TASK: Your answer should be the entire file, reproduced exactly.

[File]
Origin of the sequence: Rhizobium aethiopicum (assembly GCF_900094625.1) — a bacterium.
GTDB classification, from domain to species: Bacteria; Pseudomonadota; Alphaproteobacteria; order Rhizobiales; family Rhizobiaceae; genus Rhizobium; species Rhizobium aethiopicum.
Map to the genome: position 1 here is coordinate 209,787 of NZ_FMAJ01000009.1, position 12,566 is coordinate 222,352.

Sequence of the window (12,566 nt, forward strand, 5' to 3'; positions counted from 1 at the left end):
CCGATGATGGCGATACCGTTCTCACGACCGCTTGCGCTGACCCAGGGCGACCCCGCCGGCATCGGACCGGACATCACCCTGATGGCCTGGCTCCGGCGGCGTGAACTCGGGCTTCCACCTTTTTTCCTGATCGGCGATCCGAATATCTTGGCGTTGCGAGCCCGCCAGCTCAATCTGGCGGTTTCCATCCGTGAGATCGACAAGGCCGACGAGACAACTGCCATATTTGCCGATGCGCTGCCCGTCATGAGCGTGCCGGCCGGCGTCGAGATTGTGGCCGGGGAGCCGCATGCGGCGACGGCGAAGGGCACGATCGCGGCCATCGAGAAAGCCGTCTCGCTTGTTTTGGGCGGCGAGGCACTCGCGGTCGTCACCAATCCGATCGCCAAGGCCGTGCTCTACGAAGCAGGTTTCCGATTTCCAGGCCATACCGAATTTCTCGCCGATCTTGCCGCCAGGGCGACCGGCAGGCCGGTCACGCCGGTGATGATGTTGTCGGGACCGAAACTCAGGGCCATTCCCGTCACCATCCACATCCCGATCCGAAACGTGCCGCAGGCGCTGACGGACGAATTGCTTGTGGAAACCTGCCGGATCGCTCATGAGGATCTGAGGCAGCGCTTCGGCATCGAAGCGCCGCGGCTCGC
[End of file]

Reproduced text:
Origin of the sequence: Rhizobium aethiopicum (assembly GCF_900094625.1) — a bacterium.
GTDB classification, from domain to species: Bacteria; Pseudomonadota; Alphaproteobacteria; order Rhizobiales; family Rhizobiaceae; genus Rhizobium; species Rhizobium aethiopicum.
Map to the genome: position 1 here is coordinate 209,787 of NZ_FMAJ01000009.1, position 12,566 is coordinate 222,352.

Sequence of the window (12,566 nt, forward strand, 5' to 3'; positions counted from 1 at the left end):
CCGATGATGGCGATACCGTTCTCACGACCGCTTGCGCTGACCCAGGGCGACCCCGCCGGCATCGGACCGGACATCACCCTGATGGCCTGGCTCCGGCGGCGTGAACTCGGGCTTCCACCTTTTTTCCTGATCGGCGATCCGAATATCTTGGCGTTGCGAGCCCGCCAGCTCAATCTGGCGGTTTCCATCCGTGAGATCGACAAGGCCGACGAGACAACTGCCATATTTGCCGATGCGCTGCCCGTCATGAGCGTGCCGGCCGGCGTCGAGATTGTGGCCGGGGAGCCGCATGCGGCGACGGCGAAGGGCACGATCGCGGCCATCGAGAAAGCCGTCTCGCTTGTTTTGGGCGGCGAGGCACTCGCGGTCGTCACCAATCCGATCGCCAAGGCCGTGCTCTACGAAGCAGGTTTCCGATTTCCAGGCCATACCGAATTTCTCGCCGATCTTGCCGCCAGGGCGACCGGCAGGCCGGTCACGCCGGTGATGATGTTGTCGGGACCGAAACTCAGGGCCATTCCCGTCACCATCCACATCCCGATCCGAAACGTGCCGCAGGCGCTGACGGACGAATTGCTTGTGGAAACCTGCCGGATCGCTCATGAGGATCTGAGGCAGCGCTTCGGCATCGAAGCGCCGCGGCTCGC